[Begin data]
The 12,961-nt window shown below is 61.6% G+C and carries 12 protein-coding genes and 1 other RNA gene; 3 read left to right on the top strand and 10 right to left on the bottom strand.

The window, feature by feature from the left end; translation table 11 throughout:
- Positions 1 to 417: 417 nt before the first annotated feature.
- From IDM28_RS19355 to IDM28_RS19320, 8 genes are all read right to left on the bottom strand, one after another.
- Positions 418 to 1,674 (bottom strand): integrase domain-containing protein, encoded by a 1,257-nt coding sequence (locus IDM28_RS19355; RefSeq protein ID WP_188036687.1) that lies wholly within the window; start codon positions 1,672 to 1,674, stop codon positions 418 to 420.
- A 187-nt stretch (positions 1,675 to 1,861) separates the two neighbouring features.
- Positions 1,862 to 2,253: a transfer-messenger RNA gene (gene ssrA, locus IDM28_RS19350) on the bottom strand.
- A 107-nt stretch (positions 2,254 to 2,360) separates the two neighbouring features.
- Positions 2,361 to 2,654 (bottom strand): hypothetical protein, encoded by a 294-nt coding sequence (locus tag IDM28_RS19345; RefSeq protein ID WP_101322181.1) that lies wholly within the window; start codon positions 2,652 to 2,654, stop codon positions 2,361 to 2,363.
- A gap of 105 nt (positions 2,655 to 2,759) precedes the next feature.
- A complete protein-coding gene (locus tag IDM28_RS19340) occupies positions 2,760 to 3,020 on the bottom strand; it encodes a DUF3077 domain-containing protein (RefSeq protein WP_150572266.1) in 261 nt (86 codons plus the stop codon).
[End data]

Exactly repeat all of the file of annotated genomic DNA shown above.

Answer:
The 12,961-nt window shown below is 61.6% G+C and carries 12 protein-coding genes and 1 other RNA gene; 3 read left to right on the top strand and 10 right to left on the bottom strand.

The window, feature by feature from the left end; translation table 11 throughout:
- Positions 1 to 417: 417 nt before the first annotated feature.
- From IDM28_RS19355 to IDM28_RS19320, 8 genes are all read right to left on the bottom strand, one after another.
- Positions 418 to 1,674 (bottom strand): integrase domain-containing protein, encoded by a 1,257-nt coding sequence (locus IDM28_RS19355; RefSeq protein ID WP_188036687.1) that lies wholly within the window; start codon positions 1,672 to 1,674, stop codon positions 418 to 420.
- A 187-nt stretch (positions 1,675 to 1,861) separates the two neighbouring features.
- Positions 1,862 to 2,253: a transfer-messenger RNA gene (gene ssrA, locus IDM28_RS19350) on the bottom strand.
- A 107-nt stretch (positions 2,254 to 2,360) separates the two neighbouring features.
- Positions 2,361 to 2,654 (bottom strand): hypothetical protein, encoded by a 294-nt coding sequence (locus tag IDM28_RS19345; RefSeq protein ID WP_101322181.1) that lies wholly within the window; start codon positions 2,652 to 2,654, stop codon positions 2,361 to 2,363.
- A gap of 105 nt (positions 2,655 to 2,759) precedes the next feature.
- A complete protein-coding gene (locus tag IDM28_RS19340) occupies positions 2,760 to 3,020 on the bottom strand; it encodes a DUF3077 domain-containing protein (RefSeq protein WP_150572266.1) in 261 nt (86 codons plus the stop codon).